Student Project Links Woman, 89, with Extended Family
Galloway, NJ _ When Mildred Evans moved into Seashore Gardens Living Center, her daughter, Lois Worthington, was concerned that the 89-year-old might become isolated from her family.
But thanks to two Stockton students and the staff at Seashore Gardens, Evans is now linked to her family through Facebook, where she can see family photos and keep track of her grandchildren and great-grandchildren.
“She has learned a new skill at 89,” Worthington said. “This gives her a connection to the outside world.”
Nicole Goodson, director of rehabilitation and a speech language pathologist at Seashore Gardens said Evans is a high-level patient who was missing her family. Stockton students Melissa Plasse and Patrick Griggs, were completing a clinical externship at Seashore Gardens for their Masters in Communication Disorders degree program. The center has a technology program called “It’s Never 2 Late” which is designed to help older adults more effectively use technology.
Plasse and Griggs took on the project of connecting Evans to her family during their speech therapy sessions. They set up a Facebook account for her and created an instruction book to show her how to use it. The big-screen monitor is easy for her to see, and the touch-screen system and specialized keyboard are adaptable for her use.
“Melissa and Patrick were excited about the proposal and open-minded,” Goodson said. “They just took the idea and ran with it. They taught (Evans) how to log in, and she is learning new skills that make her more independent.” Goodson said.
Griggs said the adaptive equipment made their role easier.
“The keyboard can be adjusted for someone in a wheelchair,” he said. “And with the touch screen, she doesn’t need to use a mouse, which is more difficult. We walked her through it and she got pretty good at remembering the steps.”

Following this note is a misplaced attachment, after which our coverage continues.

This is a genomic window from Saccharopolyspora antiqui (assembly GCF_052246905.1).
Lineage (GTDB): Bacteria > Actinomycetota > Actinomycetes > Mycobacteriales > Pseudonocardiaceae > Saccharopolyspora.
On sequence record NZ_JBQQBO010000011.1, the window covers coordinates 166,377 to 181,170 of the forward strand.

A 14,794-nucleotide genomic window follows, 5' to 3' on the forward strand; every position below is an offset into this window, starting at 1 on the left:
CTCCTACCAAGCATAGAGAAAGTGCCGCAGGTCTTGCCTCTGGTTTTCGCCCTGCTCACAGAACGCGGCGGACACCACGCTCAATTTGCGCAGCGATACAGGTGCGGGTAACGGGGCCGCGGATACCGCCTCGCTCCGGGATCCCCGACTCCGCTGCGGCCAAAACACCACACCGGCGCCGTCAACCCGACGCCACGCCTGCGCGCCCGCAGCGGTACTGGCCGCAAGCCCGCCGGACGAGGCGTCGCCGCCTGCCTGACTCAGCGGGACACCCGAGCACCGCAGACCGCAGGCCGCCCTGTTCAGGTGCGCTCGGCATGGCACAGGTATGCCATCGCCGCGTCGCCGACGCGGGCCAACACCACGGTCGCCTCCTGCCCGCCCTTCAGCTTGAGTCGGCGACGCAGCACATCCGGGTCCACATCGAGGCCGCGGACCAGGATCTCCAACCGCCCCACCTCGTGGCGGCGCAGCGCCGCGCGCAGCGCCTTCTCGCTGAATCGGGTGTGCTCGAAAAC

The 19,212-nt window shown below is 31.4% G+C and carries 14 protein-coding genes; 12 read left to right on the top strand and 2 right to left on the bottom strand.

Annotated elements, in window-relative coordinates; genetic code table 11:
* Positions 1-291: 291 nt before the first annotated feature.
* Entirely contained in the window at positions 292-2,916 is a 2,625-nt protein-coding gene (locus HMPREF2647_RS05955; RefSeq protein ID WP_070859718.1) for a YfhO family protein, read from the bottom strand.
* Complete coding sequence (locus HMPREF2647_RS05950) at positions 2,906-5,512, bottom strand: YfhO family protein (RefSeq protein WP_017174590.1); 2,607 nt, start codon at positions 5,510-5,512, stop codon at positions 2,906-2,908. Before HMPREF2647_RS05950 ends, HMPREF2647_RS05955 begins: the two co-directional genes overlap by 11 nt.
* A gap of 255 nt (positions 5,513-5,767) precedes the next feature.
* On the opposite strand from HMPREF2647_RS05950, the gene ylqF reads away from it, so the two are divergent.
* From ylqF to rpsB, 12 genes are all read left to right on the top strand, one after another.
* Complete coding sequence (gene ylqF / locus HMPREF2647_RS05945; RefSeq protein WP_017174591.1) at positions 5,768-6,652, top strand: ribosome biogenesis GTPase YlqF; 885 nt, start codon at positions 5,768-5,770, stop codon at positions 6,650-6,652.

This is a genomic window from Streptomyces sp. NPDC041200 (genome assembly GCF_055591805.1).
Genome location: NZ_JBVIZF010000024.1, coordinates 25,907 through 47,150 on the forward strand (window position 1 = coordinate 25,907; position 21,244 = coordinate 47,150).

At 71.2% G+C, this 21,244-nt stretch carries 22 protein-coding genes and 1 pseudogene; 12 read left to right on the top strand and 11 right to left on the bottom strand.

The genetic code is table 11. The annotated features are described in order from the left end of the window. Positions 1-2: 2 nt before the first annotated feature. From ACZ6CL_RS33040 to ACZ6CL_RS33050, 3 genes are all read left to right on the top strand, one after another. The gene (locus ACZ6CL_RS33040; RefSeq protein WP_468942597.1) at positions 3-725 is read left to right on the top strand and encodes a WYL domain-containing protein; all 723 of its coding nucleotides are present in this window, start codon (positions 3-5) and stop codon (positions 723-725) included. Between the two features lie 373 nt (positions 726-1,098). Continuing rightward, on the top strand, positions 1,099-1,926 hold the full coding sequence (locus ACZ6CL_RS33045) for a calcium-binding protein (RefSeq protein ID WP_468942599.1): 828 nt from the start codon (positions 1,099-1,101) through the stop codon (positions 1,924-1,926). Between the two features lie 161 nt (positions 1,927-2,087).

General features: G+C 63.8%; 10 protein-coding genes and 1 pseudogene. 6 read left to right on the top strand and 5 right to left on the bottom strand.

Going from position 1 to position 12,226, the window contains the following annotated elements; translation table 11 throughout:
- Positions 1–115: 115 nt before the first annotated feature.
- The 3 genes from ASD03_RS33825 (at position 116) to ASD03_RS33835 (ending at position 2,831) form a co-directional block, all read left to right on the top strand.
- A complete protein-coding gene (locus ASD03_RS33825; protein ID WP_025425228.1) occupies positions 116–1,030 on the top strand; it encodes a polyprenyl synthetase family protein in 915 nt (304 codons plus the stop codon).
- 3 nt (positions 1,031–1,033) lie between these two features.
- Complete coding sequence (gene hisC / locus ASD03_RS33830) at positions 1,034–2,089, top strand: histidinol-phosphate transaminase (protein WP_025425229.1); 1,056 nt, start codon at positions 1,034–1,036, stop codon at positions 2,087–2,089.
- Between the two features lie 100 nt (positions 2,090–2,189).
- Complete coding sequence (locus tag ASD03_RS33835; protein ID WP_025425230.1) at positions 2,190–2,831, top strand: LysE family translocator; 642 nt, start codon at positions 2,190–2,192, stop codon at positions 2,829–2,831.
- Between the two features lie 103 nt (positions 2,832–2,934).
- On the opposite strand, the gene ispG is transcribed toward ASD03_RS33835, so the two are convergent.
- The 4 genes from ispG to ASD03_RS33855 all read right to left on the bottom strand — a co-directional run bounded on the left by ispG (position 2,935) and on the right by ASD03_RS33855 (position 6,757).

The two also developed a personalized user guide for Evans.
“She likes to go on Facebook,” Griggs said. “You can see the enjoyment on her face when she’s using it.”
“She has so many grandchildren and great-grandchildren, and people really don’t print out photos anymore,” Plasse said. “She was missing out. This really lifted her spirits.”
Plasse said they also learned a lot about working with the geriatric population.
“Something that is so easy for us can be hard for someone else,” she said. “We learned how to explain and break things down into steps. It really taught me patience, and also how technology can make life easier.”
Worthington said she is very impressed with the students’ work and their interest in her mother. She said the project has made her feel better about having her mother in an assisted living facility.
“It was hard to have to move her out of her home,” she said. “But I have never met two people who are so nice and kind as Patrick and Melissa. Now I can see that my mother looks well there, is happy and has good care.”
Worthington said her entire extended family loves being able to share photos and now her mother can participate.
“That’s why I have Facebook,” she said. “Now I can call her and say ‘Did you see the photos of the baby?’ “